Brett Theodos is a senior fellow and director of the Community Economic Development Hub at the Urban Institute. His work focuses on economic and community development, neighborhood change, affordable homeownership, consumer finance, and program evaluation and learning.
His research includes evaluations of the Economic Development Administration, New Markets Tax Credit, Small Business Administration loan and investment programs, Opportunity Zones, and the US Department of Housing and Urban Development’s Choice Neighborhoods, Community Development Block Grant, and Section 108 programs. He is studying how capital flows (or fails to flow) into communities, including the role of mission finance actors like community development financial institutions. He leads projects researching how entrepreneurs can access capital.
Theodos has conducted studies of neighborhood change and geographic mobility. He is evaluating several place-based initiatives. He’s led studies of affordable homeownership supports, including shared equity models like community land trusts. In the financial capability space, he’s led studies of financial coaching, financial curriculum, and rules of thumb for decisionmaking. He’s explored the geography of debt.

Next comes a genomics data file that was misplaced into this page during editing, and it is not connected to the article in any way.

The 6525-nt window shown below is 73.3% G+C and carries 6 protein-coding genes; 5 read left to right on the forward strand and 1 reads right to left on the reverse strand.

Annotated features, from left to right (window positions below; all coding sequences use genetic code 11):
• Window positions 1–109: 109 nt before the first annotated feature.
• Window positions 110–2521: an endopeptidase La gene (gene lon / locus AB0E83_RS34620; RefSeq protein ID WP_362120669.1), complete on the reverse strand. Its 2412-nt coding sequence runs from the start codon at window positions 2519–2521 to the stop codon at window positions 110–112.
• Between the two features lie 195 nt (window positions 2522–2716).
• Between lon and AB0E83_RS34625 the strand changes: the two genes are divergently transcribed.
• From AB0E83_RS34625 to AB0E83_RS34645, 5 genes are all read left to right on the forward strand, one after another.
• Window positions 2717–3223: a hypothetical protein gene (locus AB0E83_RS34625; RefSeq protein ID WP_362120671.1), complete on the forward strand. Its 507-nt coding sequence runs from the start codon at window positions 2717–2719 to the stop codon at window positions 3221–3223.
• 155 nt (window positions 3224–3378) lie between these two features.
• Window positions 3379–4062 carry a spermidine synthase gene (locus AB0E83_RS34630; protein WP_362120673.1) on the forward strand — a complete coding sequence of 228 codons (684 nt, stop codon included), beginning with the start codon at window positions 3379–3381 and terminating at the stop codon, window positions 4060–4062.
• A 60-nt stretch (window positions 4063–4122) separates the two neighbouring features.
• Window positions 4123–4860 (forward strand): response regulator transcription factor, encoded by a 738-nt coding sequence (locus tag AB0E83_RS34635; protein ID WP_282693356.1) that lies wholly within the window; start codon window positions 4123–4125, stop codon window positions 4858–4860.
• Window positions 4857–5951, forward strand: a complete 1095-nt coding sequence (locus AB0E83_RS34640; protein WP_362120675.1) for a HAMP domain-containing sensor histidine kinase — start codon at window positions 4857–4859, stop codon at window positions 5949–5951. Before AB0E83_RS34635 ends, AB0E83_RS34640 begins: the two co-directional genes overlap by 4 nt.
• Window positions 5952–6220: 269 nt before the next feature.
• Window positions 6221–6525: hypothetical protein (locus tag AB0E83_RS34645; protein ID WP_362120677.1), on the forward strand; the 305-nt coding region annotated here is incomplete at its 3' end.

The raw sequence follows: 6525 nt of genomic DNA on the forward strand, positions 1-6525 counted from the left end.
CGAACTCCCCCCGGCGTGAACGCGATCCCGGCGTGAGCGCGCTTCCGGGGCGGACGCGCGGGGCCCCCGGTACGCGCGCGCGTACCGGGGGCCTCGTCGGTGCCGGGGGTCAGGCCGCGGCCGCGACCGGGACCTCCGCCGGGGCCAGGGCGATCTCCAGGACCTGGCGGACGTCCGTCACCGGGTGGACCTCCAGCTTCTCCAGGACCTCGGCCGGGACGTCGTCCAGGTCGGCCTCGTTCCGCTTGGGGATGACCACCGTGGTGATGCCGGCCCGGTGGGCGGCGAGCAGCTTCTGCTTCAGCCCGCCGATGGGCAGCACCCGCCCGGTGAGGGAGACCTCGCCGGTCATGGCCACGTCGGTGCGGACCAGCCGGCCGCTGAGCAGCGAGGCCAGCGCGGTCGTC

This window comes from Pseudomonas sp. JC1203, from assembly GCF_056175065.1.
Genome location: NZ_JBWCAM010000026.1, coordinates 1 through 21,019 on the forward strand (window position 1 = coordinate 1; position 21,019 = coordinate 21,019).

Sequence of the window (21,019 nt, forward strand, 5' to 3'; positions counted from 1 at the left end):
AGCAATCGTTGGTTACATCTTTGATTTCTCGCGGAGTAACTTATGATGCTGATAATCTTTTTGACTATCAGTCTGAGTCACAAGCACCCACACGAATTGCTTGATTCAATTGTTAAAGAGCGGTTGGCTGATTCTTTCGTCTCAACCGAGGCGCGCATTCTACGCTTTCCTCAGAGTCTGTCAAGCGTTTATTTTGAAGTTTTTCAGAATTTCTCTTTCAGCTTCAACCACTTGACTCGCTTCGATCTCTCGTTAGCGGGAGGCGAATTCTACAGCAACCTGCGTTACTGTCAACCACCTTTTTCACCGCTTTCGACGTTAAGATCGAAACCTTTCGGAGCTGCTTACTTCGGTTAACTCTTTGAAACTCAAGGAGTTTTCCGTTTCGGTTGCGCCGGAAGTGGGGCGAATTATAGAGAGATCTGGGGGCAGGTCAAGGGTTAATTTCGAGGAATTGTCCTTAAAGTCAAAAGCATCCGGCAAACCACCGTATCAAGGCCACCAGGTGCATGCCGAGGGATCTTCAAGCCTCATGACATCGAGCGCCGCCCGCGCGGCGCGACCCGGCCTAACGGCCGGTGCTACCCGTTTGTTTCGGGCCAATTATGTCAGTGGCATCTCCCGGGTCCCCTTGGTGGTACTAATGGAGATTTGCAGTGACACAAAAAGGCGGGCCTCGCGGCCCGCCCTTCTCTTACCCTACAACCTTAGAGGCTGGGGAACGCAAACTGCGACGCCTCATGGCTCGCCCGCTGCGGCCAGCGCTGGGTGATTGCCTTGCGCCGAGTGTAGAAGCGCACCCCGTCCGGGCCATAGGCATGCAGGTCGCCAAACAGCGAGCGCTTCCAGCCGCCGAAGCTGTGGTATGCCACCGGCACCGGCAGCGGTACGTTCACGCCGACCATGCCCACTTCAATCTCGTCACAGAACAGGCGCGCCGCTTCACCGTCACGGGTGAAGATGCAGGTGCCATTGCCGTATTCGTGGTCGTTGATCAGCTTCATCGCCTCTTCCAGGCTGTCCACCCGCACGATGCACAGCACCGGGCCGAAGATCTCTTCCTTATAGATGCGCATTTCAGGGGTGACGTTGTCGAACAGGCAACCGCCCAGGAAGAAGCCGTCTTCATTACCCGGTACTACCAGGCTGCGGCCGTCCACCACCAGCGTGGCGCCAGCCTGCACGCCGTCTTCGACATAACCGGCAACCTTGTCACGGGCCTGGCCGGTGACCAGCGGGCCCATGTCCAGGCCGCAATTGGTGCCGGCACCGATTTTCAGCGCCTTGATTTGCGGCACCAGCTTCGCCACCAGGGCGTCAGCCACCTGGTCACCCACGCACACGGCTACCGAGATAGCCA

Theodos is working to grow nonprofit capacity in performance measurement. He directs Measure4Change, which provides technical assistance and facilitates a community of practice for nonprofits and has led randomized controlled trial evaluations of youth workforce and education preparedness programs.
Theodos serves on the Board of the Center for Community Progress, the Douglass Community Land Trust, and the Housing Authority of Prince George’s County.
Theodos received his BA from Northwestern University, MPP from Georgetown University, and PhD in public policy from George Washington University.
Urban experts are permitted and empowered to work and affiliate with outside organizations, whether serving on boards, volunteering their time, or providing advice and counsel. And Urban welcomes visiting scholars, nonresident or affiliated fellows who work for other organizations. These outside affiliations enrich our perspectives and our learning environment. We also require all paid and unpaid experts to disclose their affiliations to Urban leadership and follow rules governing their engagement to ensure transparency for audiences and independence of experts.